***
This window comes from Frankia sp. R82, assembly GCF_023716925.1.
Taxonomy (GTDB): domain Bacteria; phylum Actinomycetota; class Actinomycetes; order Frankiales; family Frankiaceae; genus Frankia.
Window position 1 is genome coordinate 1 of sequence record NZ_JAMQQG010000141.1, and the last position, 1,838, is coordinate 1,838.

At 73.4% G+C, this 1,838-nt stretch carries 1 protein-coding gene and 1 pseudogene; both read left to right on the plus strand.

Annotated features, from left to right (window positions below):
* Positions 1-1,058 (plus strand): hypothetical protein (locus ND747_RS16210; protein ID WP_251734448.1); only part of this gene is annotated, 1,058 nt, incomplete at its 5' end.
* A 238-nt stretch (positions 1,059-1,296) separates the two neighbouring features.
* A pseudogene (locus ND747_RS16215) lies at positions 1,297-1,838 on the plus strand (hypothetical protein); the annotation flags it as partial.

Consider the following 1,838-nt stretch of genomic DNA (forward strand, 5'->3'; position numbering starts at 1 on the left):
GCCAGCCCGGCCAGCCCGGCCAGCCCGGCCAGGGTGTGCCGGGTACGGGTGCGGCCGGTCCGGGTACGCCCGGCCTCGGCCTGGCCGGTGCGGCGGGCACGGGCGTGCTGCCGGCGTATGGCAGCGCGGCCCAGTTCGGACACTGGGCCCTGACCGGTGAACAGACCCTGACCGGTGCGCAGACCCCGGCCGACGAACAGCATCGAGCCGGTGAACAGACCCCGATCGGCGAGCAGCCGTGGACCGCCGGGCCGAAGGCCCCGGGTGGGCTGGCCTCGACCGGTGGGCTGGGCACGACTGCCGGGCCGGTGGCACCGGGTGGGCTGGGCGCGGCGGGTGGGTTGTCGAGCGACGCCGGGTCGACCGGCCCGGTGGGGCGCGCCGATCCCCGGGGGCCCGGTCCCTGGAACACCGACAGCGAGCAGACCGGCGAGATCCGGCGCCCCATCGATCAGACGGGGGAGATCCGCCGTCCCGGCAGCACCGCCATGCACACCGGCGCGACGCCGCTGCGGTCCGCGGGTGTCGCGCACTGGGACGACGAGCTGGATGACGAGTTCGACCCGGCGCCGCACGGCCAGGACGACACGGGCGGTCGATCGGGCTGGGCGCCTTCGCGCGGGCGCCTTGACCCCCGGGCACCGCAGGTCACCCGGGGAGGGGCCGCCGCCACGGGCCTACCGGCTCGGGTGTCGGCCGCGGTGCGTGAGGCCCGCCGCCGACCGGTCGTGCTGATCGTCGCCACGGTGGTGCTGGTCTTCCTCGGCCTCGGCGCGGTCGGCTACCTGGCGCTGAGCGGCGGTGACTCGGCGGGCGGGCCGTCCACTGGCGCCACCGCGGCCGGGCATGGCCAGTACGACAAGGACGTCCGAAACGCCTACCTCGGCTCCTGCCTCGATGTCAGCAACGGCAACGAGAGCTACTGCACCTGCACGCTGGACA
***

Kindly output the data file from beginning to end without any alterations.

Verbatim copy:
This window comes from Frankia sp. R82, assembly GCF_023716925.1.
Taxonomy (GTDB): domain Bacteria; phylum Actinomycetota; class Actinomycetes; order Frankiales; family Frankiaceae; genus Frankia.
Window position 1 is genome coordinate 1 of sequence record NZ_JAMQQG010000141.1, and the last position, 1,838, is coordinate 1,838.

At 73.4% G+C, this 1,838-nt stretch carries 1 protein-coding gene and 1 pseudogene; both read left to right on the plus strand.

Annotated features, from left to right (window positions below):
* Positions 1-1,058 (plus strand): hypothetical protein (locus ND747_RS16210; protein ID WP_251734448.1); only part of this gene is annotated, 1,058 nt, incomplete at its 5' end.
* A 238-nt stretch (positions 1,059-1,296) separates the two neighbouring features.
* A pseudogene (locus ND747_RS16215) lies at positions 1,297-1,838 on the plus strand (hypothetical protein); the annotation flags it as partial.

Consider the following 1,838-nt stretch of genomic DNA (forward strand, 5'->3'; position numbering starts at 1 on the left):
GCCAGCCCGGCCAGCCCGGCCAGCCCGGCCAGGGTGTGCCGGGTACGGGTGCGGCCGGTCCGGGTACGCCCGGCCTCGGCCTGGCCGGTGCGGCGGGCACGGGCGTGCTGCCGGCGTATGGCAGCGCGGCCCAGTTCGGACACTGGGCCCTGACCGGTGAACAGACCCTGACCGGTGCGCAGACCCCGGCCGACGAACAGCATCGAGCCGGTGAACAGACCCCGATCGGCGAGCAGCCGTGGACCGCCGGGCCGAAGGCCCCGGGTGGGCTGGCCTCGACCGGTGGGCTGGGCACGACTGCCGGGCCGGTGGCACCGGGTGGGCTGGGCGCGGCGGGTGGGTTGTCGAGCGACGCCGGGTCGACCGGCCCGGTGGGGCGCGCCGATCCCCGGGGGCCCGGTCCCTGGAACACCGACAGCGAGCAGACCGGCGAGATCCGGCGCCCCATCGATCAGACGGGGGAGATCCGCCGTCCCGGCAGCACCGCCATGCACACCGGCGCGACGCCGCTGCGGTCCGCGGGTGTCGCGCACTGGGACGACGAGCTGGATGACGAGTTCGACCCGGCGCCGCACGGCCAGGACGACACGGGCGGTCGATCGGGCTGGGCGCCTTCGCGCGGGCGCCTTGACCCCCGGGCACCGCAGGTCACCCGGGGAGGGGCCGCCGCCACGGGCCTACCGGCTCGGGTGTCGGCCGCGGTGCGTGAGGCCCGCCGCCGACCGGTCGTGCTGATCGTCGCCACGGTGGTGCTGGTCTTCCTCGGCCTCGGCGCGGTCGGCTACCTGGCGCTGAGCGGCGGTGACTCGGCGGGCGGGCCGTCCACTGGCGCCACCGCGGCCGGGCATGGCCAGTACGACAAGGACGTCCGAAACGCCTACCTCGGCTCCTGCCTCGATGTCAGCAACGGCAACGAGAGCTACTGCACCTGCACGCTGGACA